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I Forge Iron

Maybe that co-worker isn't incompetent...

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My kid was complaining about how "group assignments" always seem to involve a member that doesn't do their share of the work.  I'm sure most of us can relate.  In my case, I got to thinking of some co-workers/colleagues in a new/different light.

For example, one of our distributors has an administrator who handles all project material orders, warranty replacements, shipping, etc.  The materials are not only trade-specific, they're often involved in complex assemblies.  As a result, the manufacturers will have their agents asking lots of very technical questions.  All of this is funneled through the distributors administrator who possesses zero technical knowledge, and all the social skills of an alarm clock.

I'm often on the receiving end of emails with sentence fragment questions, appended to vague threats that material orders will be delayed.  Nine times out of ten, the job name isn't in the email title.  I have to be careful to answer within the administrators level of knowledge, or else the response passed through to the factory agents will be incorrect.  

For some time now, I've considered this administrator to be incompetent.  I'm a bit isolated in this perspective, as my boss greatly appreciates how this dogged administrator never forgets to submit timely paperwork.  It does bear mentioning that my boss doesn't have to answer the questions.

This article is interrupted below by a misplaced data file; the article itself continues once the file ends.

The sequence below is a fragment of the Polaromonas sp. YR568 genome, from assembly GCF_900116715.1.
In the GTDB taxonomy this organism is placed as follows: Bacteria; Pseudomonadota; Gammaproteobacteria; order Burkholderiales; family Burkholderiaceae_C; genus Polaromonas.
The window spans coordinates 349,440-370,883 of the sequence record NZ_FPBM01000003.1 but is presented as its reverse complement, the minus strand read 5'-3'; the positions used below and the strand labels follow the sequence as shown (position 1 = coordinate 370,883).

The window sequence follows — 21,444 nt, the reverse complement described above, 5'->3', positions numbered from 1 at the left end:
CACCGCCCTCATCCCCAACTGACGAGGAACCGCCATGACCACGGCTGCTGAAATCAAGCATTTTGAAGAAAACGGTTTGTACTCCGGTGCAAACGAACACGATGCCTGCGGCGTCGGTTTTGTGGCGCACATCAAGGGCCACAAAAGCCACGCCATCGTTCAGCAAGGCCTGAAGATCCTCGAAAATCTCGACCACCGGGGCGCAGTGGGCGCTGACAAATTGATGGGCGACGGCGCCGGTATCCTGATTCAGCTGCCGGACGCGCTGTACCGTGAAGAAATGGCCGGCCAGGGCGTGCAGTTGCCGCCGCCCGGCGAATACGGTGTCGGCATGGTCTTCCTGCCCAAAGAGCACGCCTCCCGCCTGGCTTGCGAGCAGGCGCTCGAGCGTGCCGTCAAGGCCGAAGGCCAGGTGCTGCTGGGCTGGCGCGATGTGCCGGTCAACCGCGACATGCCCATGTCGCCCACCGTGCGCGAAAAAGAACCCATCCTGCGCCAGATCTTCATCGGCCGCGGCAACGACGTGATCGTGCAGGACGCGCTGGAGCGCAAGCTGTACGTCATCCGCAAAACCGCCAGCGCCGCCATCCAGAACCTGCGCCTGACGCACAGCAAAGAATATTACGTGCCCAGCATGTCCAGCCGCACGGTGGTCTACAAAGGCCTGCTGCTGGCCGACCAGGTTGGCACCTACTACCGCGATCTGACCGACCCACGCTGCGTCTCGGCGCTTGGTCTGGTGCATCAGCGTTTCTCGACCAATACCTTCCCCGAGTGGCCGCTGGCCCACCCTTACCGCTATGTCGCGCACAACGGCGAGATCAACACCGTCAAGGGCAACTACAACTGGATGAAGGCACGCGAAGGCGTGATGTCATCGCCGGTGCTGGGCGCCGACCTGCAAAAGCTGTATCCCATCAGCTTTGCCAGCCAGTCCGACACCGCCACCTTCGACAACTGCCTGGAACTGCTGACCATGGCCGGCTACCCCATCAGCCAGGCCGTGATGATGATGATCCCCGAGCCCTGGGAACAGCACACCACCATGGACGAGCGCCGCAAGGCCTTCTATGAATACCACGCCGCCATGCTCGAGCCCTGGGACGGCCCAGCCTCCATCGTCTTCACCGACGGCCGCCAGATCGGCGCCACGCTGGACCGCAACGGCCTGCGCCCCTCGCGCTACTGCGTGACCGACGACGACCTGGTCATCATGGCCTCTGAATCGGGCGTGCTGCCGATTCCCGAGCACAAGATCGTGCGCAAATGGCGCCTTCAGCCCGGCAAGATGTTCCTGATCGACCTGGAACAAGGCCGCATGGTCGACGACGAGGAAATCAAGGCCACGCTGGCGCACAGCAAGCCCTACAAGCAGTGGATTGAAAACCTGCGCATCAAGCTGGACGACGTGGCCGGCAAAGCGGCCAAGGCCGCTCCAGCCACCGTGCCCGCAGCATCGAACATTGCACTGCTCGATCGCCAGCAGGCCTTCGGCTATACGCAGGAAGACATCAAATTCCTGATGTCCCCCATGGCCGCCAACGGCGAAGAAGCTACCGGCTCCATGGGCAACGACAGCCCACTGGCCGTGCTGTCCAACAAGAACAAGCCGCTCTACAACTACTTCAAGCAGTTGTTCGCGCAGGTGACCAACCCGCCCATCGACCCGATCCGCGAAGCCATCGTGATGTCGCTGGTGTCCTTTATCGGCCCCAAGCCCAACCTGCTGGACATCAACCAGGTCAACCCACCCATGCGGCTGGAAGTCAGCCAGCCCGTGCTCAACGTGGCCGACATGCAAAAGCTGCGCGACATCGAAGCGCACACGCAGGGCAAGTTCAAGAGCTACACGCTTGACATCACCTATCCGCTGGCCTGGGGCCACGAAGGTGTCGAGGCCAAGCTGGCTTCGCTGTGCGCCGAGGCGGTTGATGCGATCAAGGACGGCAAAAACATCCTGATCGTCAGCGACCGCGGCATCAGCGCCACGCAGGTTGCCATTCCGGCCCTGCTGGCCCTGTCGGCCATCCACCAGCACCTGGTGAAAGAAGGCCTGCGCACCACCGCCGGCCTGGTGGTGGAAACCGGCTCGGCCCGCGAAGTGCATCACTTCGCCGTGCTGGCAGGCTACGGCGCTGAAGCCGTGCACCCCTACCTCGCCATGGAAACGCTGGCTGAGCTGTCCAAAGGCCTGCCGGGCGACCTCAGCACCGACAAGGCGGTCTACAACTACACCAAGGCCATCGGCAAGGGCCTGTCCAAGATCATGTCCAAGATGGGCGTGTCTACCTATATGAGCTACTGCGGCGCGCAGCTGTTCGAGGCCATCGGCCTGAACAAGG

I got to wondering how this person could go on for years behaving as a massive obstacle to progress.  At a minimum, it seems like they'd learn the basics of what we're all talking about.  Yet any effort to refer to this person's past experience evokes an almost prideful declaration of their ignorance.

Here's the thing.  This administrator is such an effective obstacle, that the entire market works around them to resolve issues, answer questions, etc.  Now that obviously benefits the administrator by reducing their work.  But it also benefits the administrator's boss who doesn't find it necessary to hire someone more knowledgeable to handle these issues.  

From a purely practical standpoint this administrator generates a finely calibrated level of obstruction, which massively reduces this distributors overhead, while also creating a perfect level of plausible deny-ability for the owner.  All that's needed to prevent customers from pursuing less annoying distributors, is to offer low enough markup to make it a sound business practice to put up with them.

Now please don't read this to imply that this administrator is a Machiavellian genius of calibrated misery.  I think it's more than a little likely that they're simply blessed with an abrasive personality, poor social skills, and an unhealthy obsession with Accounting.  They're merely the owner's view of what the "perfect" person for this job would resemble.  Before you decide that a co-worker is incompetent, maybe consider if management shares your goals. 

Until and unless I can find a cost-effective replacement for this distributor, I'll have to work around this administrator to get my job done. 





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The business world will always appear operate along a baseline of inexplicable madness, as viewed by a select group of observers.  Perhaps a mixture of charity and utility drives the retention of such individuals.  Sometimes a rickety framework is superstitiously protected, because it "works", much to the frustration of more perceptive outsiders...

Robert Taylor